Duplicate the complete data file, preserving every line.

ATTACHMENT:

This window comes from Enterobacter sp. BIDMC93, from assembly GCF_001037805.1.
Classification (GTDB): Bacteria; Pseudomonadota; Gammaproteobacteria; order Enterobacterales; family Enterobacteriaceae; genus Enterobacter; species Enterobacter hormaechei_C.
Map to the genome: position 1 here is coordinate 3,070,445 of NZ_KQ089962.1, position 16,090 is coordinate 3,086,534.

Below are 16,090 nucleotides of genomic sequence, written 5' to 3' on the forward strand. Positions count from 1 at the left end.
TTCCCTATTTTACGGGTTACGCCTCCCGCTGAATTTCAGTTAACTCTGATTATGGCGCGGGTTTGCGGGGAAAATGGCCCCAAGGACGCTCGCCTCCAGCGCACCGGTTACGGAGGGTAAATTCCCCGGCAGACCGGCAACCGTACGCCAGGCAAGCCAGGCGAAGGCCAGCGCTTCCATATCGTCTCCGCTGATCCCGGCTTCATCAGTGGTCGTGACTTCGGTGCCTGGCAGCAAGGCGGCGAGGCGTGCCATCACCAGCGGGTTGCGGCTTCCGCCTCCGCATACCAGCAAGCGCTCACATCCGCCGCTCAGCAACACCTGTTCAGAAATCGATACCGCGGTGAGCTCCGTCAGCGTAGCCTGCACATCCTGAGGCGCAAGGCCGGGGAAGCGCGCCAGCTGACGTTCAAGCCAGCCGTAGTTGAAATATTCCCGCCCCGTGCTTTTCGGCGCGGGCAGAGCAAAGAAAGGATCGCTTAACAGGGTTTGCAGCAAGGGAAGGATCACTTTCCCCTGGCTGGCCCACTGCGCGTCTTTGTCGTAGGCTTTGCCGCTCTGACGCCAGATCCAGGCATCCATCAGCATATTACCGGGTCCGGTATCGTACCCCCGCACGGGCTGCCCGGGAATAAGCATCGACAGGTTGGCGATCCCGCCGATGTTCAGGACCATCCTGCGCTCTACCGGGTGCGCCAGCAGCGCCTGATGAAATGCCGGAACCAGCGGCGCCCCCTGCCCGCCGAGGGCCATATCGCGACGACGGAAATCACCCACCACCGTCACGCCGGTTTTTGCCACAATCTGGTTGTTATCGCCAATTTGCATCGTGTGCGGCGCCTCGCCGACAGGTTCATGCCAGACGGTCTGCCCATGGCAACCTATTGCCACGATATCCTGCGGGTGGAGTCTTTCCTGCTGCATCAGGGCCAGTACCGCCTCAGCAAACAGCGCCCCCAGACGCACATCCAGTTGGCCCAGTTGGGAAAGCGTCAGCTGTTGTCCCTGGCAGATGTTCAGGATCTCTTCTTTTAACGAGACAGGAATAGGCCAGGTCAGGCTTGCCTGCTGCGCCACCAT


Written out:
This window comes from Enterobacter sp. BIDMC93, from assembly GCF_001037805.1.
Classification (GTDB): Bacteria; Pseudomonadota; Gammaproteobacteria; order Enterobacterales; family Enterobacteriaceae; genus Enterobacter; species Enterobacter hormaechei_C.
Map to the genome: position 1 here is coordinate 3,070,445 of NZ_KQ089962.1, position 16,090 is coordinate 3,086,534.

Below are 16,090 nucleotides of genomic sequence, written 5' to 3' on the forward strand. Positions count from 1 at the left end.
TTCCCTATTTTACGGGTTACGCCTCCCGCTGAATTTCAGTTAACTCTGATTATGGCGCGGGTTTGCGGGGAAAATGGCCCCAAGGACGCTCGCCTCCAGCGCACCGGTTACGGAGGGTAAATTCCCCGGCAGACCGGCAACCGTACGCCAGGCAAGCCAGGCGAAGGCCAGCGCTTCCATATCGTCTCCGCTGATCCCGGCTTCATCAGTGGTCGTGACTTCGGTGCCTGGCAGCAAGGCGGCGAGGCGTGCCATCACCAGCGGGTTGCGGCTTCCGCCTCCGCATACCAGCAAGCGCTCACATCCGCCGCTCAGCAACACCTGTTCAGAAATCGATACCGCGGTGAGCTCCGTCAGCGTAGCCTGCACATCCTGAGGCGCAAGGCCGGGGAAGCGCGCCAGCTGACGTTCAAGCCAGCCGTAGTTGAAATATTCCCGCCCCGTGCTTTTCGGCGCGGGCAGAGCAAAGAAAGGATCGCTTAACAGGGTTTGCAGCAAGGGAAGGATCACTTTCCCCTGGCTGGCCCACTGCGCGTCTTTGTCGTAGGCTTTGCCGCTCTGACGCCAGATCCAGGCATCCATCAGCATATTACCGGGTCCGGTATCGTACCCCCGCACGGGCTGCCCGGGAATAAGCATCGACAGGTTGGCGATCCCGCCGATGTTCAGGACCATCCTGCGCTCTACCGGGTGCGCCAGCAGCGCCTGATGAAATGCCGGAACCAGCGGCGCCCCCTGCCCGCCGAGGGCCATATCGCGACGACGGAAATCACCCACCACCGTCACGCCGGTTTTTGCCACAATCTGGTTGTTATCGCCAATTTGCATCGTGTGCGGCGCCTCGCCGACAGGTTCATGCCAGACGGTCTGCCCATGGCAACCTATTGCCACGATATCCTGCGGGTGGAGTCTTTCCTGCTGCATCAGGGCCAGTACCGCCTCAGCAAACAGCGCCCCCAGACGCACATCCAGTTGGCCCAGTTGGGAAAGCGTCAGCTGTTGTCCCTGGCAGATGTTCAGGATCTCTTCTTTTAACGAGACAGGAATAGGCCAGGTCAGGCTTGCCTGCTGCGCCACCAT